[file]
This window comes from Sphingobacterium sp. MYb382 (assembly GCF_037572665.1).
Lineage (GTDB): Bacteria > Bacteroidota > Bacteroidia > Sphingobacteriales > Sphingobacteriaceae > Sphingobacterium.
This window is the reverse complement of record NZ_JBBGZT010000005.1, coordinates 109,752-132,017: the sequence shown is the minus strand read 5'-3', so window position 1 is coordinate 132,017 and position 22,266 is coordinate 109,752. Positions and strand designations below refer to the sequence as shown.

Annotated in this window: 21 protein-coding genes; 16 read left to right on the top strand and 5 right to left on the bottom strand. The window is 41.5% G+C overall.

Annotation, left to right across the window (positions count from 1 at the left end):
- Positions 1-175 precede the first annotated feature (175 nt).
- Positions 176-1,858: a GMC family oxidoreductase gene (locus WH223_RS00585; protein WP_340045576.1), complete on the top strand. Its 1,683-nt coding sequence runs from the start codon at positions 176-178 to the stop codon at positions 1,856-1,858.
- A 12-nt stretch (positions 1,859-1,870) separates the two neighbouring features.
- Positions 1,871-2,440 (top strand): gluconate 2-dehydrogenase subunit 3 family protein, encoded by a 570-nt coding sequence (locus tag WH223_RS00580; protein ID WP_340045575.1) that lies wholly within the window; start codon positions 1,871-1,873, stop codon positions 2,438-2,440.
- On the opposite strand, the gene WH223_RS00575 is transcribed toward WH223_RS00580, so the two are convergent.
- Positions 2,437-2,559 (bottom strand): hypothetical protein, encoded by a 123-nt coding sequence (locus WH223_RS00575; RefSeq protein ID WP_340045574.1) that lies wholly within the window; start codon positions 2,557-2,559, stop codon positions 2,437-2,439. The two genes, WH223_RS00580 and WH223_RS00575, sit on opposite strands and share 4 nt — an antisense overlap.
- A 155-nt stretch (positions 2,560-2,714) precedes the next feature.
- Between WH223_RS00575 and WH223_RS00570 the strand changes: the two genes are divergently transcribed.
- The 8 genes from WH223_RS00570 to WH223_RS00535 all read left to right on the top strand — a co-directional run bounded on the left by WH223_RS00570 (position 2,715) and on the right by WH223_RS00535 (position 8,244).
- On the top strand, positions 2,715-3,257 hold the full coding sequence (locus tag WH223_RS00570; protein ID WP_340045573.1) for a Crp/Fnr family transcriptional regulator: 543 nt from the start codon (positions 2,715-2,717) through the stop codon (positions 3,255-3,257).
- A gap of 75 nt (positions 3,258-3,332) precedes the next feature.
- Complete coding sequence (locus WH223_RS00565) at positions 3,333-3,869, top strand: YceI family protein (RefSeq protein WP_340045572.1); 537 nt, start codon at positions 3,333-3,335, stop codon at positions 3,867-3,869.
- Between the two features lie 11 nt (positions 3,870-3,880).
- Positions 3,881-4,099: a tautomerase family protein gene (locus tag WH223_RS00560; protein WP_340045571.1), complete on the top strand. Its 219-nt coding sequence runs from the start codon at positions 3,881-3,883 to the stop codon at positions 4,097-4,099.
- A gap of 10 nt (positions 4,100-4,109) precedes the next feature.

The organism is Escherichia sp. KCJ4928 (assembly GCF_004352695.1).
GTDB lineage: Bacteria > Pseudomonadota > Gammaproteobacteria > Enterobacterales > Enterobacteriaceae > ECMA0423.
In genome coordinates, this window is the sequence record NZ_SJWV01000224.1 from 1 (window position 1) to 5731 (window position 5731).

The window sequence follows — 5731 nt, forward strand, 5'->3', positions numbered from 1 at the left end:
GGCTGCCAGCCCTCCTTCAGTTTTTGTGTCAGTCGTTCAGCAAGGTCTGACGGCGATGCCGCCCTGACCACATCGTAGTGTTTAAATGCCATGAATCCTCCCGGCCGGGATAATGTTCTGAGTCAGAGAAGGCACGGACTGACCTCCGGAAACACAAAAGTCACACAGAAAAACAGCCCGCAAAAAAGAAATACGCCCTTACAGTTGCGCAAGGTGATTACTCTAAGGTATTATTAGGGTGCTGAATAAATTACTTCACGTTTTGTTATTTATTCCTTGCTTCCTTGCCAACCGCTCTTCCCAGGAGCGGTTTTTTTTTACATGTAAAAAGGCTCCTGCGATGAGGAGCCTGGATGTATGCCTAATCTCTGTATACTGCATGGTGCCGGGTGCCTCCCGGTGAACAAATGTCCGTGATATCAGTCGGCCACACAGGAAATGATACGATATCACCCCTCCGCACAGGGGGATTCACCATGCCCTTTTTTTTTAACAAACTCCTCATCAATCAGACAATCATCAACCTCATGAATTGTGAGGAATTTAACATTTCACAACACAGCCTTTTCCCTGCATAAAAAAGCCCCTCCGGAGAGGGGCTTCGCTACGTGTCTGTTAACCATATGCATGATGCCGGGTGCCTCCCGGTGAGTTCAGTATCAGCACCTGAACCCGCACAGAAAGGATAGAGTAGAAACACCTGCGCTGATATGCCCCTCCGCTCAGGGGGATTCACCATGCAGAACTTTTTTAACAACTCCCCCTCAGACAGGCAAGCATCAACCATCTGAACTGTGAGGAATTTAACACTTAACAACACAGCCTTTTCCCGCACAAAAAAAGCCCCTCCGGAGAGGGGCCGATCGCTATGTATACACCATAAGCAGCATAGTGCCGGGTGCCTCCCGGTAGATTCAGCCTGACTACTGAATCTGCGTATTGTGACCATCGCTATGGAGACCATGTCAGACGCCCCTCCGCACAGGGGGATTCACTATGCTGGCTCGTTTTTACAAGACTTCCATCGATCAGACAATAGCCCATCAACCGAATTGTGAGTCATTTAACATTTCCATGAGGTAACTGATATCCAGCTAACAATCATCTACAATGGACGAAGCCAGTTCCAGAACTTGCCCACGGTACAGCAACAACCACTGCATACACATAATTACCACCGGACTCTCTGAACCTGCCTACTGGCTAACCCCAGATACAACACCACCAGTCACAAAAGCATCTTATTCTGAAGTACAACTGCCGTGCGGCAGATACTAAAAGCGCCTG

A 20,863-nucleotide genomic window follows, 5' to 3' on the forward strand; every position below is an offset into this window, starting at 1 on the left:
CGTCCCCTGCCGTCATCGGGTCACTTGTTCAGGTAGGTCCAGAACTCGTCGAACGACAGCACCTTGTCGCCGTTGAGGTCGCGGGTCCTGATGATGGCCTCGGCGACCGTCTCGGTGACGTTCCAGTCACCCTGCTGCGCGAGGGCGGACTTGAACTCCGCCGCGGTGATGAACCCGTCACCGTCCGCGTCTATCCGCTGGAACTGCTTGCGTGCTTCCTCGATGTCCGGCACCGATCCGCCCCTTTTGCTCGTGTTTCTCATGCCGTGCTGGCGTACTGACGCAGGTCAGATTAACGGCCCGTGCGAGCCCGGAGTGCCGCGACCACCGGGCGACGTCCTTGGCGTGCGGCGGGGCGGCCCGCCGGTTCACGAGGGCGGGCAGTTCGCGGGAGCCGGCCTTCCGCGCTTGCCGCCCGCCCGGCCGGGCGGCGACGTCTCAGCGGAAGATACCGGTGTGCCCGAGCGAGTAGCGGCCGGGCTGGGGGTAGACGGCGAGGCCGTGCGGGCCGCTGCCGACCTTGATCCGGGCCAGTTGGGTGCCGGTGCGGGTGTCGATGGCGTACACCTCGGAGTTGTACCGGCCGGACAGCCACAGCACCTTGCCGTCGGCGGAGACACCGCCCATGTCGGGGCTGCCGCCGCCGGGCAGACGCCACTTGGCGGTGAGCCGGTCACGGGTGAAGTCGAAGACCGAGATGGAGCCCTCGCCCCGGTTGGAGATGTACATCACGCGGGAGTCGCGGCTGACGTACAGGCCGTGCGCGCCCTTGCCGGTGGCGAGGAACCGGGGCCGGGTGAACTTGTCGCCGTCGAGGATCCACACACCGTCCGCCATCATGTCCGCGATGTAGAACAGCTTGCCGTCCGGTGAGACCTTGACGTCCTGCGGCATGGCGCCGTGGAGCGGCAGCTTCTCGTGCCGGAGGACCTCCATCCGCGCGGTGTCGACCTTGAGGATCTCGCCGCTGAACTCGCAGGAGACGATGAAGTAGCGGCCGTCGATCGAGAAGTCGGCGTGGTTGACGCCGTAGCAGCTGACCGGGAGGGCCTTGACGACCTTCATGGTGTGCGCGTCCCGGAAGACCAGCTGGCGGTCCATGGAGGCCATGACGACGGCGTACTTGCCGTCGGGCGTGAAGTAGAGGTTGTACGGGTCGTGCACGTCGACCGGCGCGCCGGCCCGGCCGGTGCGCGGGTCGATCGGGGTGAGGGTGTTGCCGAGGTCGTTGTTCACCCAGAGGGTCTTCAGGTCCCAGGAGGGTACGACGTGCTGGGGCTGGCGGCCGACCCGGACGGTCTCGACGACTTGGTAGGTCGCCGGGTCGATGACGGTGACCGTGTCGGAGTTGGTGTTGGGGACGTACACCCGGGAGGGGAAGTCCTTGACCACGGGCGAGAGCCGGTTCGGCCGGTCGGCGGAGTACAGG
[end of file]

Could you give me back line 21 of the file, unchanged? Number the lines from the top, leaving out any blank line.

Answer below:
The organism is Escherichia sp. KCJ4928 (assembly GCF_004352695.1).